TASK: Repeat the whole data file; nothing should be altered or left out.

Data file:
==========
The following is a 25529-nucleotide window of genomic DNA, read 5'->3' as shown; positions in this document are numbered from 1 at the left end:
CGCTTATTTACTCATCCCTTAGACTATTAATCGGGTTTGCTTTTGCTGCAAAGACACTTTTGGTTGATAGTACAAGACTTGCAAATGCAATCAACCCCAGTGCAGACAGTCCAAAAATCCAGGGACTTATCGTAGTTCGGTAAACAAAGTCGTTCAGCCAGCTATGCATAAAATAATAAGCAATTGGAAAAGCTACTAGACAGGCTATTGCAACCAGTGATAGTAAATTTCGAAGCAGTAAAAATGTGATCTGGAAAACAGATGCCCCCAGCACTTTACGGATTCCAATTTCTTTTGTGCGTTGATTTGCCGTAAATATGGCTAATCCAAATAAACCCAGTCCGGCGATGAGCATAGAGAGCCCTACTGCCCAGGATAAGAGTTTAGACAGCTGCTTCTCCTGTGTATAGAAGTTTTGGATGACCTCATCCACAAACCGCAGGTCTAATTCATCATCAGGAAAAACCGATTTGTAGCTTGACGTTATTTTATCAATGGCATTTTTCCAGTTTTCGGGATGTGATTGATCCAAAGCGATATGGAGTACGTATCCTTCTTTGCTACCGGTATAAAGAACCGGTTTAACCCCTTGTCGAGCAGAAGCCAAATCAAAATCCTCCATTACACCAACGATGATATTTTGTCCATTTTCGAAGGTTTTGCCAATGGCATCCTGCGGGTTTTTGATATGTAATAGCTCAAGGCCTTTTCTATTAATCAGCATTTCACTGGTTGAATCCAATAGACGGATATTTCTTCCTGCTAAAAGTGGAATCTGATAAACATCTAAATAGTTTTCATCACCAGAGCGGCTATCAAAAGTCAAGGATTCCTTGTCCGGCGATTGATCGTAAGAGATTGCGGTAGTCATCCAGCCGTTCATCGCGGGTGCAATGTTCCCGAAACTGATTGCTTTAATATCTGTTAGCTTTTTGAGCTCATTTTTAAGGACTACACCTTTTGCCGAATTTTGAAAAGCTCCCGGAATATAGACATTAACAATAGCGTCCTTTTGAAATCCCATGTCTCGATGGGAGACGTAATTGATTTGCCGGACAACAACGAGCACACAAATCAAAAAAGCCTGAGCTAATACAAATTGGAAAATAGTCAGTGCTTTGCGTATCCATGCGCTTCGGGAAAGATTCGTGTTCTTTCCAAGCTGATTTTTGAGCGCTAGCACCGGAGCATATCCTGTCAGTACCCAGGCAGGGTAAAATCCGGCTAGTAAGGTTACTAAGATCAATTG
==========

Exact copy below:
The following is a 25529-nucleotide window of genomic DNA, read 5'->3' as shown; positions in this document are numbered from 1 at the left end:
CGCTTATTTACTCATCCCTTAGACTATTAATCGGGTTTGCTTTTGCTGCAAAGACACTTTTGGTTGATAGTACAAGACTTGCAAATGCAATCAACCCCAGTGCAGACAGTCCAAAAATCCAGGGACTTATCGTAGTTCGGTAAACAAAGTCGTTCAGCCAGCTATGCATAAAATAATAAGCAATTGGAAAAGCTACTAGACAGGCTATTGCAACCAGTGATAGTAAATTTCGAAGCAGTAAAAATGTGATCTGGAAAACAGATGCCCCCAGCACTTTACGGATTCCAATTTCTTTTGTGCGTTGATTTGCCGTAAATATGGCTAATCCAAATAAACCCAGTCCGGCGATGAGCATAGAGAGCCCTACTGCCCAGGATAAGAGTTTAGACAGCTGCTTCTCCTGTGTATAGAAGTTTTGGATGACCTCATCCACAAACCGCAGGTCTAATTCATCATCAGGAAAAACCGATTTGTAGCTTGACGTTATTTTATCAATGGCATTTTTCCAGTTTTCGGGATGTGATTGATCCAAAGCGATATGGAGTACGTATCCTTCTTTGCTACCGGTATAAAGAACCGGTTTAACCCCTTGTCGAGCAGAAGCCAAATCAAAATCCTCCATTACACCAACGATGATATTTTGTCCATTTTCGAAGGTTTTGCCAATGGCATCCTGCGGGTTTTTGATATGTAATAGCTCAAGGCCTTTTCTATTAATCAGCATTTCACTGGTTGAATCCAATAGACGGATATTTCTTCCTGCTAAAAGTGGAATCTGATAAACATCTAAATAGTTTTCATCACCAGAGCGGCTATCAAAAGTCAAGGATTCCTTGTCCGGCGATTGATCGTAAGAGATTGCGGTAGTCATCCAGCCGTTCATCGCGGGTGCAATGTTCCCGAAACTGATTGCTTTAATATCTGTTAGCTTTTTGAGCTCATTTTTAAGGACTACACCTTTTGCCGAATTTTGAAAAGCTCCCGGAATATAGACATTAACAATAGCGTCCTTTTGAAATCCCATGTCTCGATGGGAGACGTAATTGATTTGCCGGACAACAACGAGCACACAAATCAAAAAAGCCTGAGCTAATACAAATTGGAAAATAGTCAGTGCTTTGCGTATCCATGCGCTTCGGGAAAGATTCGTGTTCTTTCCAAGCTGATTTTTGAGCGCTAGCACCGGAGCATATCCTGTCAGTACCCAGGCAGGGTAAAATCCGGCTAGTAAGGTTACTAAGATCAATTG